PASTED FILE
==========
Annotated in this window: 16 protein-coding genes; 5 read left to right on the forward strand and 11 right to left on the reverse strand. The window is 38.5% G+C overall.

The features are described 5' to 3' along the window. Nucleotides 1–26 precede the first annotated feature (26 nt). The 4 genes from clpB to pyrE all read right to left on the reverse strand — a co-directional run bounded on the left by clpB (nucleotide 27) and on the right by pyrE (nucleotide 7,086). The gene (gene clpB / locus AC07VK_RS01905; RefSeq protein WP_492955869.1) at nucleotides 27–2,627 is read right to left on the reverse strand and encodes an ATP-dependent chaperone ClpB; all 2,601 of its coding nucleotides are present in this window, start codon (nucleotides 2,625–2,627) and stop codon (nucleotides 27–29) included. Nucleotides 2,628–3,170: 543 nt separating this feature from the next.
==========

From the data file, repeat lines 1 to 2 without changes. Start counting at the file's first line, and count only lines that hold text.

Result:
Annotated in this window: 16 protein-coding genes; 5 read left to right on the forward strand and 11 right to left on the reverse strand. The window is 38.5% G+C overall.

The features are described 5' to 3' along the window. Nucleotides 1–26 precede the first annotated feature (26 nt). The 4 genes from clpB to pyrE all read right to left on the reverse strand — a co-directional run bounded on the left by clpB (nucleotide 27) and on the right by pyrE (nucleotide 7,086). The gene (gene clpB / locus AC07VK_RS01905; RefSeq protein WP_492955869.1) at nucleotides 27–2,627 is read right to left on the reverse strand and encodes an ATP-dependent chaperone ClpB; all 2,601 of its coding nucleotides are present in this window, start codon (nucleotides 2,625–2,627) and stop codon (nucleotides 27–29) included. Nucleotides 2,628–3,170: 543 nt separating this feature from the next.